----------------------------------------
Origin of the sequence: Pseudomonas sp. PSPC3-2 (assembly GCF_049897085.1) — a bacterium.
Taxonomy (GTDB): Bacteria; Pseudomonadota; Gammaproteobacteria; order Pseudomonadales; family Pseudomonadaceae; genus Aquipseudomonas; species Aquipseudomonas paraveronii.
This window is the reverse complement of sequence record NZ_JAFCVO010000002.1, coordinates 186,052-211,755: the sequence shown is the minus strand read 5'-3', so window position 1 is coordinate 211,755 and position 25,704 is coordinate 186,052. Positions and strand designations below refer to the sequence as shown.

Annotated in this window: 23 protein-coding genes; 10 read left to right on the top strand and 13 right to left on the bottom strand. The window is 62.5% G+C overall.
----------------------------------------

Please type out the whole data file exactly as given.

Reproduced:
Origin of the sequence: Pseudomonas sp. PSPC3-2 (assembly GCF_049897085.1) — a bacterium.
Taxonomy (GTDB): Bacteria; Pseudomonadota; Gammaproteobacteria; order Pseudomonadales; family Pseudomonadaceae; genus Aquipseudomonas; species Aquipseudomonas paraveronii.
This window is the reverse complement of sequence record NZ_JAFCVO010000002.1, coordinates 186,052-211,755: the sequence shown is the minus strand read 5'-3', so window position 1 is coordinate 211,755 and position 25,704 is coordinate 186,052. Positions and strand designations below refer to the sequence as shown.

Annotated in this window: 23 protein-coding genes; 10 read left to right on the top strand and 13 right to left on the bottom strand. The window is 62.5% G+C overall.